Why reveal your identity as a Capulet to Romeo? How does that make sense if you think he's your enemy? I guess he already knows you're the Whirlwind, so she doesn't think it matters that she's also a Capulet? But it's risky, and pretty clearly done for the drama, like when she reveals her Whirlwind identity in the anime to push him away.
As in the anime, it's not a good idea to just think you owe to to people to do what they expect from you. The guilt and the expectation cause her to agree with Conrad (who is still the one who should have know better). Although in this case, she is responsible for throwing herself at the carriage when Curio was telling her to wait. So she is more responsible than in the show. I gripe sometimes, but I do think this arc is well-written and some of the things I complain about are series flaws as well, that sort of come packaged with the kind of positives these retellings have.
We see Ophelia.
Does Conrad need to announce himself? I guess it could help distract Duke Montague from Juliet.
This time we have no scenes of Camillo (Conrad gets his information from a vassal of the Duke, and it seems the failure of the attempt is not really due to betrayal) or of Francisco going to Tybalt. We don't know if they happened or if Tybalt was just following Juliet again.
Also, way to reveal his name in front of the enemy, Juliet. Maybe he doesn''t care. He didn't cover his face and I don't know how fast things are meant to be happening.
Again he blames her, but at least this time he has more reason to do so. The fantranslation had him somewhat calmer about it, or at least restrained, as in the anime (in which he's also harsh but he says he doesn't care if she dies with the rest of them.) I remember it being "think carefully about what happened" and then agreeing when Juliet voices that it's her fault if I'm not inserting that part from the anime. Here it's:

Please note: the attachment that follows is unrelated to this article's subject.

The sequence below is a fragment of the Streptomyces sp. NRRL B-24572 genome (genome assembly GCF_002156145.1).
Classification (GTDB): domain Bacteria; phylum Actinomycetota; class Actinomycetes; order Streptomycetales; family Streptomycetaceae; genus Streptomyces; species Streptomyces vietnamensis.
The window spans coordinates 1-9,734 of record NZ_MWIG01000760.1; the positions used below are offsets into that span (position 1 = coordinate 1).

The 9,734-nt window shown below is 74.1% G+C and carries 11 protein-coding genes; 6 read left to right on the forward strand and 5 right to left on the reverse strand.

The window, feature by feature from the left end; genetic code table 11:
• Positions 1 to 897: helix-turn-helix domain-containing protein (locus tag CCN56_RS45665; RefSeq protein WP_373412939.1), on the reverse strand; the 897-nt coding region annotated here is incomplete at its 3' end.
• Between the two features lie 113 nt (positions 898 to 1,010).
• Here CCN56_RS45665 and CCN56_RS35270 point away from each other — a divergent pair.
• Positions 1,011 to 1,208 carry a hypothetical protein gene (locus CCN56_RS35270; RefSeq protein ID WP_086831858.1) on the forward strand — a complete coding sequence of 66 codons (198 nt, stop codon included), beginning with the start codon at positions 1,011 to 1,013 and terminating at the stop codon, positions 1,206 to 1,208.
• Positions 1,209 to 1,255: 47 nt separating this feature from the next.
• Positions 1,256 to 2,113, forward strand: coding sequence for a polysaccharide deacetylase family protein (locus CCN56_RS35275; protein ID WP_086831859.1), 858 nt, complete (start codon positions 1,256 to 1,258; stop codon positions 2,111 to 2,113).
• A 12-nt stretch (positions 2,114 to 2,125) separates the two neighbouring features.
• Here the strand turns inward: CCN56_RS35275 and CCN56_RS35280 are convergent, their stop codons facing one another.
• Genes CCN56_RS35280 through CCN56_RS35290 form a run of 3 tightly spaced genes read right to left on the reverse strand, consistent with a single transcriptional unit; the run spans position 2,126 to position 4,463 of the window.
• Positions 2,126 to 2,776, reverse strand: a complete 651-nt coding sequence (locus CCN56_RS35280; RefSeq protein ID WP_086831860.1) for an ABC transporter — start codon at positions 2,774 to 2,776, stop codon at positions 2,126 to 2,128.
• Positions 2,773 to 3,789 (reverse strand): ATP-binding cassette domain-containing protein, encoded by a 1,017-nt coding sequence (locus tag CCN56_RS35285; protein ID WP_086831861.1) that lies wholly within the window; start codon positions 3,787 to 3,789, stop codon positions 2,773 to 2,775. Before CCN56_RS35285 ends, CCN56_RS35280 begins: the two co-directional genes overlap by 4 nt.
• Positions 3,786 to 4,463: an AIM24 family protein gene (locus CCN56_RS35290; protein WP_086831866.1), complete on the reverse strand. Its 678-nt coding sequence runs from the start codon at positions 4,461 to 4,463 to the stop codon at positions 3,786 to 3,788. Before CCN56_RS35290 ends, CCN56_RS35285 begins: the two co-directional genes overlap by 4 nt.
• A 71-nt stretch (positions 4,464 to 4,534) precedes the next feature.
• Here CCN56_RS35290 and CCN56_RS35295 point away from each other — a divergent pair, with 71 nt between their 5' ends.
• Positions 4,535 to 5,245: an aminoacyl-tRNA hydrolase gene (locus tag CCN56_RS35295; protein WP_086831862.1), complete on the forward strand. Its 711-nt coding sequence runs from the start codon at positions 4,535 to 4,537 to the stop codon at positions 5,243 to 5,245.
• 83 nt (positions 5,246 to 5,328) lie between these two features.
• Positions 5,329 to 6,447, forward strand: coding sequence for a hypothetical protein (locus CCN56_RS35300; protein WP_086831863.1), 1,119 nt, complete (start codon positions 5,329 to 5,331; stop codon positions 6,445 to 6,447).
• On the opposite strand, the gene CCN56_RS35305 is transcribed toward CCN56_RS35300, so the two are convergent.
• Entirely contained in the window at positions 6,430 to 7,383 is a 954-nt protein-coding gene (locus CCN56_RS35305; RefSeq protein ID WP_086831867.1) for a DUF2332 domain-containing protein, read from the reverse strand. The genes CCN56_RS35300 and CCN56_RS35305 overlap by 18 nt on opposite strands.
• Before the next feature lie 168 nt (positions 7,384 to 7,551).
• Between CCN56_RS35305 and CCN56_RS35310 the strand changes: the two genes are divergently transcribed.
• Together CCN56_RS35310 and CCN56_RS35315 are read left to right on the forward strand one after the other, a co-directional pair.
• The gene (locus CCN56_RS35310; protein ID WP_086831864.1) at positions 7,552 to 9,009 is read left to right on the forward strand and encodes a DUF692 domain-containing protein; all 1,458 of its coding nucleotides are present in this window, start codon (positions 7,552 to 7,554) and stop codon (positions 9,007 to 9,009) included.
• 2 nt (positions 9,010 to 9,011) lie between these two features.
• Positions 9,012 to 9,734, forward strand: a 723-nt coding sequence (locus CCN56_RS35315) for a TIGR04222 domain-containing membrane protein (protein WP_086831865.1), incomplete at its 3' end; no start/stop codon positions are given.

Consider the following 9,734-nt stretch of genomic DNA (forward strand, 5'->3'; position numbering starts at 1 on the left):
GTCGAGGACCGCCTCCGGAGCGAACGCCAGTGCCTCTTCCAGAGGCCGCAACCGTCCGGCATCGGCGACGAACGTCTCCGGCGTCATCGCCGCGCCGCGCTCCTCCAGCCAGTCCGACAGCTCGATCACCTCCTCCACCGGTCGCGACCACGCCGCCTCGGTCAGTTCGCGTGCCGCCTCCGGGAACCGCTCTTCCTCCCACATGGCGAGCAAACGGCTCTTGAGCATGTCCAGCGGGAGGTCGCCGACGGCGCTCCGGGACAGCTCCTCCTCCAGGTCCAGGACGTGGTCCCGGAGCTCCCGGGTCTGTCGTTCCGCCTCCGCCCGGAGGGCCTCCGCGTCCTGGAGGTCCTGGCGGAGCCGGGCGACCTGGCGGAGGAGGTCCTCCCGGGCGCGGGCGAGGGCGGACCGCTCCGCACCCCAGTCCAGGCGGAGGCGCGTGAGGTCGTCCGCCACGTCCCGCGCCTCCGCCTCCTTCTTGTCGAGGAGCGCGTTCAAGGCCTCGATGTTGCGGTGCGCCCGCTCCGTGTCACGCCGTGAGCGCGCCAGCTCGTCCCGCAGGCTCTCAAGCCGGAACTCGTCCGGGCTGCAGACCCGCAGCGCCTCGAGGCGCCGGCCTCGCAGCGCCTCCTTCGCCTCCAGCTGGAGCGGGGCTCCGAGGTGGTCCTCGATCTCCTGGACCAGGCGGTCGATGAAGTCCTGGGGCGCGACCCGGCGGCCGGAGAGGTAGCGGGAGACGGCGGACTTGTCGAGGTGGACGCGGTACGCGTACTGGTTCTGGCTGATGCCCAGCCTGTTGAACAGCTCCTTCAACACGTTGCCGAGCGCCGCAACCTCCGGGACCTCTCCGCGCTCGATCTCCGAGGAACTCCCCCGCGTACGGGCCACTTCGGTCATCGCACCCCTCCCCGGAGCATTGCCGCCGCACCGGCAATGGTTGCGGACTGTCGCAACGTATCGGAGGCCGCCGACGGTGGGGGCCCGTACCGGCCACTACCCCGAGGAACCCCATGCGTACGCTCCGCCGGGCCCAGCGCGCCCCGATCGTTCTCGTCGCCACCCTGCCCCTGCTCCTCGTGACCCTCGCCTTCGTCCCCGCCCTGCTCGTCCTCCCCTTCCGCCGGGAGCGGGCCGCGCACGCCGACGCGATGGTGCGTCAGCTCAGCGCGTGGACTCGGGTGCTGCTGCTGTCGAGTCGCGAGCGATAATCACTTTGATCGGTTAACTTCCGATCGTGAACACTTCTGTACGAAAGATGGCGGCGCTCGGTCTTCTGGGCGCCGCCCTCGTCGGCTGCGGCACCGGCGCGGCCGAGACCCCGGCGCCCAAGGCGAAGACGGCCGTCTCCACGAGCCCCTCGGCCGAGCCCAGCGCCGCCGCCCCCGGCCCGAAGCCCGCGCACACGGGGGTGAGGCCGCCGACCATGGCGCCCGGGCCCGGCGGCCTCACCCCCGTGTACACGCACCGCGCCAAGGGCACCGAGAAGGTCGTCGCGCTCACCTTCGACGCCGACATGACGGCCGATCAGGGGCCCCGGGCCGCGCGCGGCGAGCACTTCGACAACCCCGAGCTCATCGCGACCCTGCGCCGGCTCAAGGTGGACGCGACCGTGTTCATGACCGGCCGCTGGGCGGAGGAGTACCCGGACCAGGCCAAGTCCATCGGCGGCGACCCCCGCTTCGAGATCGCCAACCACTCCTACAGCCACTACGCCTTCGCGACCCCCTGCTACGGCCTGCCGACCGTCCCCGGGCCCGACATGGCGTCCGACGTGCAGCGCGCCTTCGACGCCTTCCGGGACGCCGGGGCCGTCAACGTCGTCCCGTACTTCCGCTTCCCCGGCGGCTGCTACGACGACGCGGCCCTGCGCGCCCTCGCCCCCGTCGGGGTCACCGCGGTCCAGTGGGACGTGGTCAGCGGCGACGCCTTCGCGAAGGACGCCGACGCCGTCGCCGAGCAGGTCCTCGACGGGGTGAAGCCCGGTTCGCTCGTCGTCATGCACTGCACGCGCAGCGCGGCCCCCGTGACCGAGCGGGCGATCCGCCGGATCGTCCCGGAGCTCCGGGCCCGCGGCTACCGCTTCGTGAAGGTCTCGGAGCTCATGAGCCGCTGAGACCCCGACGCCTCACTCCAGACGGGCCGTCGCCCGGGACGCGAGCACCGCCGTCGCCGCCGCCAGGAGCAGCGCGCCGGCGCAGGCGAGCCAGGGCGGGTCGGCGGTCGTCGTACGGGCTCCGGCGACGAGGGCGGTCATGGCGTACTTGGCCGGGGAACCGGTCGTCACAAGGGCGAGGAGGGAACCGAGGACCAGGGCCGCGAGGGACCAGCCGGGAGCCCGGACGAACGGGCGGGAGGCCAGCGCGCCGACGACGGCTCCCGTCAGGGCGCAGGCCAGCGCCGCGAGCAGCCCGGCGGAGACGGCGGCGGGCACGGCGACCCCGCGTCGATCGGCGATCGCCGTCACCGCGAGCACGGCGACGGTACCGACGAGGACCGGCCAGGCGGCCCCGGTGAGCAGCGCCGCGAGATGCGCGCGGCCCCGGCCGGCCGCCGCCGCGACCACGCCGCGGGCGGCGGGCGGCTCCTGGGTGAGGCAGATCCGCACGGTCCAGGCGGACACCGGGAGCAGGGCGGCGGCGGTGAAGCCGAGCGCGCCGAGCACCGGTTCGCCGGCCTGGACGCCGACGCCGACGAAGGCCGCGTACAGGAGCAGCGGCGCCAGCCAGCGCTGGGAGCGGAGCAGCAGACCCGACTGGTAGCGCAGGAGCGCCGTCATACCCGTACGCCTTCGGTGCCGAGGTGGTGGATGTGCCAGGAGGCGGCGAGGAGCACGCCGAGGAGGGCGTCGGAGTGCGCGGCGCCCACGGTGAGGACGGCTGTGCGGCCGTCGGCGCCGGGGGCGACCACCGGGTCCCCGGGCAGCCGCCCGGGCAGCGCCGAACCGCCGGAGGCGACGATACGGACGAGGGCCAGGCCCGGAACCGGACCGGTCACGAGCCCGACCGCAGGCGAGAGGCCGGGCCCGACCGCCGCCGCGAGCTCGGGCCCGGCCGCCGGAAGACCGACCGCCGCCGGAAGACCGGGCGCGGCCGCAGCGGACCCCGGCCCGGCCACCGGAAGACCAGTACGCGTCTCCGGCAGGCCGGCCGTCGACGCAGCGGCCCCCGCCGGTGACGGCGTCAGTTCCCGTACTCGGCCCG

''L-Let me go...everyone's-" "No, you're done! You don't like it? Whose fault do you think it is that they're in this mess?"
He's even drawn angrier-looking. Of course he also helps her and saves her the first time they meet, so I guess from his POV he doesn't have much to get a positive opinion on, but still. I don't know what the Japanese said or who's more accurate. It could be that this version is, if the angry eyebrows are anything to go buy, and it does set up him being an angry guy, but I still prefer a calmer Tybalt, whether he's angry inside or not, cares about her or not.
I forgot to mention this, but I just remembered that Hermione does have a tiny cameo. Just a date at her house during a party, nothing meaninful to her character. I think it was last chapter...it was! She remains a nonentity.
At least this is a good way to justify Duke Montague's getting harder on the people and stripping the Mayor of his post and noble rank. He brought proof of further unrest and could pretend the Mayor cared too much about the people to do something about it.